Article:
Americans are similarly conflicted on the issue of the United States’ involvement around the world. A 2016 Pew Research Center study found broad skepticism about the US’s role abroad, with 57% of Americans saying the nation should let other countries deal with their own issues and a 41% plurality believing that the US does too much in solving international problems. Another poll from NBC News found two-thirds of Americans worried about the country becoming involved in a new war during Trump’s term as President. At the same time, the Pew poll also shows a majority of Americans fearing that the US won’t go far enough to defeat Islamist militants, broad concerns that the United States is less respected internationally now than in the past, and growing support for increases in military spending. And while American support for remaining in NATO is overwhelming, opinions on the UN are more mixed, with the organization enjoying favorable approval ratings but also broad agreement that it has done a “poor job” in solving the problems it’s faced. The contradictory opinions felt by many Americans on the nation’s activities overseas could dovetail nicely with President Trump’s own rhetoric, as the President has vowed to stop wasting US resources abroad while at the same time promising to defeat ISIS and restore America’s status on the international stage.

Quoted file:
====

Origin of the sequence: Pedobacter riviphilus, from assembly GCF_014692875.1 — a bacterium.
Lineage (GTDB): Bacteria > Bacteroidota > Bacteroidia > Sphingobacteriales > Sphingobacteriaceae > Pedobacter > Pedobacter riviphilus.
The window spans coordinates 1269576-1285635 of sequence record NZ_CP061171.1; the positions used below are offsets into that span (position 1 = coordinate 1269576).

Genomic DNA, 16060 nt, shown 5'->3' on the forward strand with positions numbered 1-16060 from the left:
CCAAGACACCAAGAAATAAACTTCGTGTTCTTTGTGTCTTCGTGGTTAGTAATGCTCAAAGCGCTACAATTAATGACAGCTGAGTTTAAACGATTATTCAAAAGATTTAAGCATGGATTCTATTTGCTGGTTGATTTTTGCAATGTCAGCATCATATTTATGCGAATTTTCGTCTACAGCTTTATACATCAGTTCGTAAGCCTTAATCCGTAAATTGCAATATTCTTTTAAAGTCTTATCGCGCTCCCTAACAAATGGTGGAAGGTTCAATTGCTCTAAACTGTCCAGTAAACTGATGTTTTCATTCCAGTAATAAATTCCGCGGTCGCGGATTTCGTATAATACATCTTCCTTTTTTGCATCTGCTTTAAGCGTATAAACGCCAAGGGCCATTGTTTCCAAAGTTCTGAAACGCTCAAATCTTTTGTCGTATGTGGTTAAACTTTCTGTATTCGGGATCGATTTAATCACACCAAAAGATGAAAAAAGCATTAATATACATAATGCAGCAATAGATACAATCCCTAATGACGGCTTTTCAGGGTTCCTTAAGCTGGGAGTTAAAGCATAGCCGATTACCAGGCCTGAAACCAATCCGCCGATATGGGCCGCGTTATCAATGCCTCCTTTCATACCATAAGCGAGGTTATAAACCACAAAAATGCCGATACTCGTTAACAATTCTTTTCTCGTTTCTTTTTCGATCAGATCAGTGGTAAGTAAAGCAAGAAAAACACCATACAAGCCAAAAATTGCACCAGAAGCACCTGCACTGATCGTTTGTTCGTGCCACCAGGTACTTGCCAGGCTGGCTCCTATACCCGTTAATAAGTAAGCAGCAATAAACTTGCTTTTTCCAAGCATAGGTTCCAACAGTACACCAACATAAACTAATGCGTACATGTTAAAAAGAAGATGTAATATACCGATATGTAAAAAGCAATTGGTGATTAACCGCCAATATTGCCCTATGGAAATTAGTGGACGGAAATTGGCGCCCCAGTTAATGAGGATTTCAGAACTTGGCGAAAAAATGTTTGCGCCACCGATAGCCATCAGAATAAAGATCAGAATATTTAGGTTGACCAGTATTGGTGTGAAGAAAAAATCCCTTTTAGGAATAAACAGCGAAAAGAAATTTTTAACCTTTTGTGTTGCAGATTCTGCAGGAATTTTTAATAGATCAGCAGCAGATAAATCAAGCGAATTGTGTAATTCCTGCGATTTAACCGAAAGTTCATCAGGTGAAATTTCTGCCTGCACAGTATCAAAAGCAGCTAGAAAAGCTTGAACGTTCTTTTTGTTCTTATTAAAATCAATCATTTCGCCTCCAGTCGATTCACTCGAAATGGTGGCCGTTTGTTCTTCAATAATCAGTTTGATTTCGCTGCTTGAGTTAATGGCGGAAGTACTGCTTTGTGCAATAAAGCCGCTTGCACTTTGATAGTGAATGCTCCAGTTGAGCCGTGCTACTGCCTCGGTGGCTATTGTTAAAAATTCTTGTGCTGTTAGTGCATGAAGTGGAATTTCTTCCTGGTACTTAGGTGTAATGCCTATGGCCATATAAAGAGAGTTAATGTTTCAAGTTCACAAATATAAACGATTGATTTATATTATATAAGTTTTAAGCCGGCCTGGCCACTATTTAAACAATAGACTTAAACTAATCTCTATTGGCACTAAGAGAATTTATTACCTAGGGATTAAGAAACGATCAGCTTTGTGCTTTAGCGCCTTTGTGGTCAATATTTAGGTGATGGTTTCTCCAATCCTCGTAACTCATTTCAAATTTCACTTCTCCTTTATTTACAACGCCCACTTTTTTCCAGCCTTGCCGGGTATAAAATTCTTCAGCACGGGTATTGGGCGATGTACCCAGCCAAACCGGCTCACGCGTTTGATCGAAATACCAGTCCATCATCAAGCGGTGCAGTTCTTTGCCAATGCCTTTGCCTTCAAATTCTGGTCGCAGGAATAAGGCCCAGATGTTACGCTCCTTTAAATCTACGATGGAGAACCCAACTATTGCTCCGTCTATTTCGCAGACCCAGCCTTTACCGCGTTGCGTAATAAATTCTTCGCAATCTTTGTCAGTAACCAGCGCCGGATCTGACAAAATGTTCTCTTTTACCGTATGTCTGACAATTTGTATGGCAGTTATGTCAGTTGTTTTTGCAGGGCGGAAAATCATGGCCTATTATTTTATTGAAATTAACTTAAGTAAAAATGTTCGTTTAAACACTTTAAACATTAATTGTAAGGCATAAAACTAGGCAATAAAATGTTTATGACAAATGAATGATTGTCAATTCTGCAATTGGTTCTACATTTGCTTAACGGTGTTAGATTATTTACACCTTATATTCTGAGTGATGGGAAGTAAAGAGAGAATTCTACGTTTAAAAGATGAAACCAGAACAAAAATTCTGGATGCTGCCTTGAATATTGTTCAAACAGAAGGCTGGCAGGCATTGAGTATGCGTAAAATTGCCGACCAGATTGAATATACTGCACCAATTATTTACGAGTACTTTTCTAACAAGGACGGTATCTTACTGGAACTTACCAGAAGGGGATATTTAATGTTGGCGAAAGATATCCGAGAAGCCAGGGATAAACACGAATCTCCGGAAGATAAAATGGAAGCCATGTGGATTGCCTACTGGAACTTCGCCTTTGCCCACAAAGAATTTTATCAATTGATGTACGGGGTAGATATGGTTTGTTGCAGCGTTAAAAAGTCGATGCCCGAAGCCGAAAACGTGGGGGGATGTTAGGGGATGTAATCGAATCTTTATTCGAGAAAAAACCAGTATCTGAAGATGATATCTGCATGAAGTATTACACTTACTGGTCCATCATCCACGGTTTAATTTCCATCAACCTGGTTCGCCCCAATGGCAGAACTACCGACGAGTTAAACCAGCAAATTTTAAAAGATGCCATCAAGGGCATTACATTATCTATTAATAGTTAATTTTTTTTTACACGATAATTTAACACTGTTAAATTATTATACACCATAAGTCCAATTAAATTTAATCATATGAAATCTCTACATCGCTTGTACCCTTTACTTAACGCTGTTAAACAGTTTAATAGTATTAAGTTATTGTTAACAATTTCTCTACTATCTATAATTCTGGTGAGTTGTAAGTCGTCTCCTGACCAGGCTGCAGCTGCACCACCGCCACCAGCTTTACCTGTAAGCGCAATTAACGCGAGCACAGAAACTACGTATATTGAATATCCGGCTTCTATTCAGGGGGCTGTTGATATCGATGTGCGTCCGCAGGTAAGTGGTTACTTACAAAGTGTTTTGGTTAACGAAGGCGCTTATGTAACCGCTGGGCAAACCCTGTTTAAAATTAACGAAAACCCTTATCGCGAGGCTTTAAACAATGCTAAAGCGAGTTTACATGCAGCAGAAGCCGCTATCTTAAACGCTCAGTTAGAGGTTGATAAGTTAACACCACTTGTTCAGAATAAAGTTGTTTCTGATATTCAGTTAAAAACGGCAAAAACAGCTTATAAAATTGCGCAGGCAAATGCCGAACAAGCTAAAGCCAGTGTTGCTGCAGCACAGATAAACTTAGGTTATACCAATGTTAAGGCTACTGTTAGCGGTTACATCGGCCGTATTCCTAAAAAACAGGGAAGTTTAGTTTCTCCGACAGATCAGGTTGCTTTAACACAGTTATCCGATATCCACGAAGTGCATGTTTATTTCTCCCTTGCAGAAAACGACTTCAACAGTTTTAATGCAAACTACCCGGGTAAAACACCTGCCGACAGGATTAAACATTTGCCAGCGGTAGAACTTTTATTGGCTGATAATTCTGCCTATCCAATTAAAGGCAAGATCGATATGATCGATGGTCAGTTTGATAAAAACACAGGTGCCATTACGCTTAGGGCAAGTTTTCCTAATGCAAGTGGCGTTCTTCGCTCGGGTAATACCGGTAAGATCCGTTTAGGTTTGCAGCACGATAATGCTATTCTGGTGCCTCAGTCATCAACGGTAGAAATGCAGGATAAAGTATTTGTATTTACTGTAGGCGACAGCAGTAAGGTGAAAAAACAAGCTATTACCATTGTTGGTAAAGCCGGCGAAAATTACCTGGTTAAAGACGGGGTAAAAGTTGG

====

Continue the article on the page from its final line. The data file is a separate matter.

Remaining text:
The Trump Administration’s relationship with Russia is another area where polls show Americans holding mixed feelings about the President. A Quinnipiac University poll showed an overwhelming 72% of voters supporting an investigation into connections between Donald Trump’s campaign advisors and Russian officials, and disapproval ratings for Russia and President Vladimir Putin are at historic highs according to Gallup. However, recent polls have also shown little confidence among the public when it comes to indicting President Trump himself: a recent NBC News/WSJ poll, for example, showed a third of Americans having no opinion on whether or not Donald Trump is “too friendly” with Vladimir Putin. Less than 1% of Americans consider Russia the top issue facing the nation today, and only 20% believe that President Trump has done anything criminal in his relations with Russia. Americans may generally disapprove of Russia and Trump’s friendliness towards the country, but it appears that few are ready to press the issue against the President without further evidence of wrongdoing.